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The Market in Tough Times

The Virtual Mentor
Archie P. Inlong

Last Wednesday’s statement from the Inter-agency Task Force (IATF) for Managing Emerging Infectious Diseases was disappointing for some, a relief to others.

The IATF announcement reflected the national government’s attitude of extreme caution, dousing cold water on hopes that things “would get back to normal” by the end of this month. 

Based on the latest announcement, Metro Manila, Cebu City and Laguna province will remain under enhanced community quarantine (ECQ). The general community quarantine (GCQ) does not look much different from the ECQ. Restricted mobility and the ban on large gatherings will remain.

This is seriously disappointing to businessmen and entrepreneurs who continue to harbor the secret wish that commerce can be conducted the way it was done prior to the pandemic.

The IATF position, however, won plaudits and calmed the anxiety on the part of those who were worried that the lifting of community quarantine measures could spark a second wave of COVID 19 infection and deaths.

Given this, it looks like the proverbial Tough Times will linger. Tough for physical mobility; tough for business.

We are no stranger to Tough Times.

Baby Boomers would have gone through at least a minimum of four “Tough Times” in their lifetime.

Times were tough in the 1970s as we faced serious economic crisis triggered by hostilities in the Middle East. Petroleum prices spiraled upward. Then President Ferdinand Marcos told Filipinos to adopt an austere life style. “Austerity” became the buzzword. Big cars were ordered to get off the road. Life was hard, money was difficult to earn.

In the early 1980s, political turmoil rocked the country. The Central Bank was overprinting money. Investors were leaving the country in droves. 

In that same period, the Philippine banking system received a terrible blow. A well-known Filipino-Chinese businessman incurred huge debts from several of the country’s financial institutions and then vanished. Banks which could not take the blow folded up or sold out.

Some of those which folded up were clients of the public relations agency where I worked.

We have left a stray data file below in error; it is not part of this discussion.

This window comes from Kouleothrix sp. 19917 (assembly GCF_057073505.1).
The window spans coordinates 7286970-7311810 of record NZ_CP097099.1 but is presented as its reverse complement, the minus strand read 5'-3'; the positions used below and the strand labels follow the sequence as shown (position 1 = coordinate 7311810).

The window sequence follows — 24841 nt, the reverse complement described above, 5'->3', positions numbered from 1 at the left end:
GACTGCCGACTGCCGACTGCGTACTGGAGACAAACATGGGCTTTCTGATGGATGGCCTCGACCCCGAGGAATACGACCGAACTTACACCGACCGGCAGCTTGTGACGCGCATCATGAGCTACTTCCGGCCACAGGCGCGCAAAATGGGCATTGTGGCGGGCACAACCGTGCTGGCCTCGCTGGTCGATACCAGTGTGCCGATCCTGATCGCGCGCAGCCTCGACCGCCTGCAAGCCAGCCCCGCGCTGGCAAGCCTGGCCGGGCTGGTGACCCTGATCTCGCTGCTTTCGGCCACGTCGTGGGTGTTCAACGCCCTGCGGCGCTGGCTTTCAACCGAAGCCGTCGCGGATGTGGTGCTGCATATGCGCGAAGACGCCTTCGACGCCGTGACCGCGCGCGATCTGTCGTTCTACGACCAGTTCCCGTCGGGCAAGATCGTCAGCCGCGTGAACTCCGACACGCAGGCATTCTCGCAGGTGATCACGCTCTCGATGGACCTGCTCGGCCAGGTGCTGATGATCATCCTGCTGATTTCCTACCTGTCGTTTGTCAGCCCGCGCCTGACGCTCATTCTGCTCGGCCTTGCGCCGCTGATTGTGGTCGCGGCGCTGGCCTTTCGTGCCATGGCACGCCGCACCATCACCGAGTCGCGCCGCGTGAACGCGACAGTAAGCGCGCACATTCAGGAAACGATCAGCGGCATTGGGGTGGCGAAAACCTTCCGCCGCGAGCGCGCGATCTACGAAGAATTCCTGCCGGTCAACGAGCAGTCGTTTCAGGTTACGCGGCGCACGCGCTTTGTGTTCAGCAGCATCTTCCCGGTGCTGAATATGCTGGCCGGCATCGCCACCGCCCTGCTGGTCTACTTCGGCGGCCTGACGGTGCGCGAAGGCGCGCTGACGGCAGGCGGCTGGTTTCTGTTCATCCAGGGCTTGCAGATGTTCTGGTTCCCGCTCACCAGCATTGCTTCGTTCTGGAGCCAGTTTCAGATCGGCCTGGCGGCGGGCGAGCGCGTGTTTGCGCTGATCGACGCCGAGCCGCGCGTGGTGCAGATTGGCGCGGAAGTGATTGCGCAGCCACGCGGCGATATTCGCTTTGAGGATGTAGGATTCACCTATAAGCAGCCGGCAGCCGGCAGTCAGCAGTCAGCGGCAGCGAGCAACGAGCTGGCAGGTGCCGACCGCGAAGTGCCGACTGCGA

Those were tough times. Our PR agency folded up, too. 

More recently, we were by the short-lived Asian Financial Crisis. In 1997, the currencies of several Asian and Southeast Asian countries – including the Philippines – slumped. Stock markets crashed. Some investors could not take the blow and decided to take their own lives.

The 1997 crisis caught many by surprise. We saw the value of our money and stocks nosedive. Those were tough times.

In tough times, the Filipino consumer behaves differently.

First, he reexamines his spending priorities.

Second, he buys only what are essential to survival.

Third, he holds on to his money as if “cash is king”, as the saying goes.

This shared attitude is bad news for enterprises of all sizes. In the tough times we went through, many businesses simply chose to surrender.

Some knew exactly what to do and chose to stick it out. Knowing what to do and staying in business amid tough times made them stand out. They were who the market remembered, preferred and referred.

In the banking industry crisis of the 1980s, I asked an executive why his bank was buying expensive print ad space and placing big corporate ads. I said, “why are you spending on ads when there are no customers?”

His answer was, “Don’t worry, they will be back”.

Yes, after a couple of years, the local banking industry had gotten back on its feet and became one of the fastest growing and most stable in this part of the world.

And, yes, the customers came back. When they did, they went to business organizations who maintained their presence, sustained their relationships with their markets, and continued to build their reputation.

They stood by one important principle which our business mentors taught us: “In tough times, your customer may stop buying … but he does not stop dreaming”.

Our products and services represent a bridge that connect customers to their “most powerful dreams”. They never let go of those dreams even when times are tough. They wait for the better times to be back and pursue those dreams using their financial resources.

That principle remains sound even during the current tough times we face.

Here’s proof.

A bold group composed of young entrepreneurs called “Experience Philippines” (www.experience.ph) recently did a well-planned online survey.

The group polled 1, 012 respondents during the last week of April, 2020 – 55 days into the lockdown period.

Experience Philippines wanted to find out what people plan to do by way of travel once the fear sparked by the COVID 19 virus is over.

Here are some of their most important findings.

  1. Once the COVID 19 curve flattens, 84 percent of their respondents look forward to travelling locally for leisure. Some 16 percent are eyeing international leisure trips.
  2. After the curve flattens, 43 percent look forward to travelling via an airplane within a year’s time. Twelve percent plan to take a trip via an airplane within the first month that the travel ban is lifted. Another 20 percent would want to do it within 2 to 3 months. The remaining 25 percent would want to fly within 4 to 6 months from the lifting of the ban.

Experience Philippines’ survey proved the point: Filipinos may not be moving around now and they are holding on to their cash.

And they are holding on to their dreams. No virus is powerful enough to crush dreams.

Business groups like Experience Philippines understand the market even as they validate that deep understanding using the modern tool of online surveys.

Enterprises like this who sustained their connection with a hibernating market will emerge winners when the it’s time for everyone to start spending again.

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